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Chain LeaderEditorial Archives2004 — November — Restauratour

Selling the Sizzle
Sizzler’s new display kitchen and open layout focus customers’ attention on food.

Take an online tour of Sizzler
Photography by Kingmond Young

Customers visiting the new Sizzler in Antioch, Calif., see a lot more than they’re used to.

Their first view of the restaurant isn’t the long, narrow “chute” prominent in older Sizzlers. Rather, one glance reveals a three-station ordering counter with bright menu boards above it and the chain’s signature salad bar and hot food buffet. Beyond that, a gleaming display kitchen offers the sights and sounds of steaks sizzling on a grill.

Looking left and right, patrons see two large, bright dining rooms separated by the salad bar. A golden hue makes the walls look covered in mild sunshine. Pendant lights above tables and stainless-steel sconces with a double-S logo further lighten the look. Ledge rock lends a rugged edge to several walls, while shelves lined with pottery, jars and kitchen implements make the two dining areas look homey.

The colors, finishes, display kitchen and open feeling create a look that astonishes customers, says Michael C. Branigan, vice president of marketing for Sherman Oaks, Calif.-based Sizzler, which has 180 franchised and 47 company-owned locations in the United States. “They can’t believe it’s the same Sizzler,” he says.

Antioch, Calif.
Opening Day
April 14, 2004
Louis & Partners, Bath, Ohio
5,200 square feet
Average Check
Average Unit Volume
$3.1 million
Expansion Plans
5 in 2005

The prototype is the result of three years of focus groups spearheaded by Ken Cole, who joined Sizzler as president and CEO three years ago. “This isn’t us walking in and saying we like yellow,” Branigan says.

Wide Open Spaces
It’s a remarkable change from the most recent cosmetic remodel, the hallmark of which was “five shades of forest green,” says Kara Alvey, senior designer at Louis & Partners, the Bath, Ohio-based design firm that assisted Sizzler with the remodel.

The firm created the prototype in stages: first as a remodeling program for franchisees, then as an overhaul of the entire building. During the remodeling phase, the designers opened up the kitchen and widened the ordering chute to improve the flow and function of the space. Alvey upgraded finishes and materials to give the dining room a higher-quality look and added signs and graphics to boost the Sizzler brand.

In the prototype, which opened this spring, the opened-up kitchen became a full-scale display kitchen, designed by Dudley McMahon, Sizzler’s corporate chef. “It became a goal to get credit for the grilling, the aromas of the kitchen, all that activity,” Alvey says.

The prototype also abandons the chute in favor of an open vestibule that gives guests an immediate view of the whole house. “We wanted ‘wow,’” Alvey says. “We wanted customers to see the salad bar and the open kitchen.”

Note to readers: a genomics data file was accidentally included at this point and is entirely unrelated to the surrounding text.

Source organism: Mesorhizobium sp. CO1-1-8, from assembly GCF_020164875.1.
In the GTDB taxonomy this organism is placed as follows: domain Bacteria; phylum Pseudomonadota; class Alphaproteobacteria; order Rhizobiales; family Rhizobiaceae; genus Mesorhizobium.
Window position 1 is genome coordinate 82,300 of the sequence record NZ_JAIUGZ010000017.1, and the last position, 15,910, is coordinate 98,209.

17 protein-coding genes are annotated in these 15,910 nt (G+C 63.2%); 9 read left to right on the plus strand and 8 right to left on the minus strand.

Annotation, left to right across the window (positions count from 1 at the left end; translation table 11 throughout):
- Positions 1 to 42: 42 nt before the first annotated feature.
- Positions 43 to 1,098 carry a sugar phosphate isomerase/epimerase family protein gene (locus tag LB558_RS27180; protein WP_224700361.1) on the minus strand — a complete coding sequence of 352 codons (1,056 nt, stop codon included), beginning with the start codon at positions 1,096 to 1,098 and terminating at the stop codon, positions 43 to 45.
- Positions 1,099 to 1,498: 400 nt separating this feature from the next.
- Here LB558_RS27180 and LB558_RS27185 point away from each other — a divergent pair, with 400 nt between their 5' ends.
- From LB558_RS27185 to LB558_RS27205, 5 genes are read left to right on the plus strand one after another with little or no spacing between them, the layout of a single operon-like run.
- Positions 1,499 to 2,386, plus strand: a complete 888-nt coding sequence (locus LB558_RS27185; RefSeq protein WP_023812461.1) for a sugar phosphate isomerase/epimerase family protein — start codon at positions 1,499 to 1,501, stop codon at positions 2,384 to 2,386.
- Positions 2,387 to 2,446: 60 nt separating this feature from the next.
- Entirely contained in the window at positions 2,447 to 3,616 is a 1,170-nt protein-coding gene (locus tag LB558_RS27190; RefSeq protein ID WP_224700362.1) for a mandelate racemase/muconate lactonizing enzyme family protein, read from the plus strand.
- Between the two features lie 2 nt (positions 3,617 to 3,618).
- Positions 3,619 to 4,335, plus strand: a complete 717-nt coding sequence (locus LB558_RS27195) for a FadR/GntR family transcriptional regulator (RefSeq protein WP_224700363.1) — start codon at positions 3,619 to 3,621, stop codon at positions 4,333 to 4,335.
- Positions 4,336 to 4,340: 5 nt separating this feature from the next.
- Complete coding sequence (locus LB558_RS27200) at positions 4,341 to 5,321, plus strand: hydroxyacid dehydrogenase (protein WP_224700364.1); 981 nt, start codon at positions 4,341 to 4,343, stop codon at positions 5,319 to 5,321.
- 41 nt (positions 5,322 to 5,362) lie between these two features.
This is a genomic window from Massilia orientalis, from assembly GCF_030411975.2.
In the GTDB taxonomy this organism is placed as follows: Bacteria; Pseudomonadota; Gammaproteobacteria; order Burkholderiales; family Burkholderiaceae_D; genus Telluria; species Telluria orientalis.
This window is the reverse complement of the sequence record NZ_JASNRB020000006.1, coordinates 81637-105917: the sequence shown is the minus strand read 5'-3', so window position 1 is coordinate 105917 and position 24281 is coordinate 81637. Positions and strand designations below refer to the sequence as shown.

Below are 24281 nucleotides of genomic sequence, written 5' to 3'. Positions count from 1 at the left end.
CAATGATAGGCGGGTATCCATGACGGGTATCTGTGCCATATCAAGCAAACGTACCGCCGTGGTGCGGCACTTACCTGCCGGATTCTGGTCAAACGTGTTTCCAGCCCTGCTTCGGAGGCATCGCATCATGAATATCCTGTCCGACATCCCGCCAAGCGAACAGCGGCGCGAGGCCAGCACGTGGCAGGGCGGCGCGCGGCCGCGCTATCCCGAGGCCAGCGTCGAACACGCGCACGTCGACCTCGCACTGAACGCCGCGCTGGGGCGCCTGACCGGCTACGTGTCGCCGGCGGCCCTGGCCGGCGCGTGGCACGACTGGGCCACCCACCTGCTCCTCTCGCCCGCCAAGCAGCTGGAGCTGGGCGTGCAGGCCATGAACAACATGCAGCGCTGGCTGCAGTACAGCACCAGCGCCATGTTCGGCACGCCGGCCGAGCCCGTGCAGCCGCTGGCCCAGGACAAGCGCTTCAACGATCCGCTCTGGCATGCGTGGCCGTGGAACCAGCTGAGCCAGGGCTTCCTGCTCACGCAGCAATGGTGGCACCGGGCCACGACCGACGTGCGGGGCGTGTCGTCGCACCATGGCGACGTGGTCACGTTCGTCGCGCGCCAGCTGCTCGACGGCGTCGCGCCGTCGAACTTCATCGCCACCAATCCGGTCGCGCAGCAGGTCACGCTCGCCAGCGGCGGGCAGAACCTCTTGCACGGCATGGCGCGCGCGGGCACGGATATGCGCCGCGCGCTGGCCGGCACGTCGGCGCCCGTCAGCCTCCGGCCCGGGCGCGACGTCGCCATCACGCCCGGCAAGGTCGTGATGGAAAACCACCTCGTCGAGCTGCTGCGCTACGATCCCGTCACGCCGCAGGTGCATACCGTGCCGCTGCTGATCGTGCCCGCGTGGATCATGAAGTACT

Outside, the double-S logo in neon, twin glass towers and an expanded entryway reinforce the open, airy feeling.

Sizzler chose Antioch for the prototype because the market has traditionally been strong for the chain, according to Branigan. Sizzler initially opened there in 1987, and closed in 2001 due to eminent domain. “People were waiting for us to come back,” he says.

Even in a market rife with competitors such as Applebee’s and Chili’s, weekly sales of $60,000 at the Antioch store “are double expectations,” Branigan says.

Minor Adjustments
To date, about half the restaurants in the Sizzler system have adopted at least some elements of the remodel, which is available to franchisees at three levels: $100,000-plus, which includes the exterior; $75,000 to $100,000 for the ledge rock and other accents; and $20,000 to $25,000 for cosmetic changes such as paint and wallpaper.

The Antioch Sizzler is the chain’s first ground-up store construction in the last five years.

Five stores featuring the total redesign will open next year. The prototype cost $830,000 for construction; the company is trying to shave $100,000 from that figure, says Todd E. Peterson, vice president of franchise business development.

The prototype needs a few adjustments, Branigan says. The canopy over the 90-item salad bar and buffet looks attractive but obscures the view from the vestibule of the open kitchen. “It works in remodels, but in the prototype, it’s overwhelming,” Branigan says.

The company also wants to change some of the flooring. Due to washing, the hardwood floor in the vestibule is buckling, so Sizzler is investigating a synthetic substitute. The carpeting in the dining room, despite twice-monthly steam cleanings, holds stains. For future stores, Sizzler will specify a higher grade of stain-resistant carpeting from the same manufacturer.

Slight adjustments aside, franchisees are responding well to the prototype, Sizzler’s first completely new look since the 1980s, Branigan says. The look is “contemporary and on message,” he says.

Sizzlin’ Onion Stack Steak: 8-ounce steak served on a bed of grilled onions and topped with tumbleweed-onion straws, $9.99
Steak & Shrimp Scampi, served with rice pilaf and cheese toast, $10.99
Hibachi Chicken: boneless breast of fire-grilled chicken seasoned with hibachi sauce, garnished with pineapple and served with fries, $8.99
Fisherman’s Platter: two pieces of breaded cod, six fried shrimp and grilled clam strips served with tartar sauce and fries, $9.99
Endless Salad Bar, $8.49 dinner, $6.49 lunch, $3.99 with any entree

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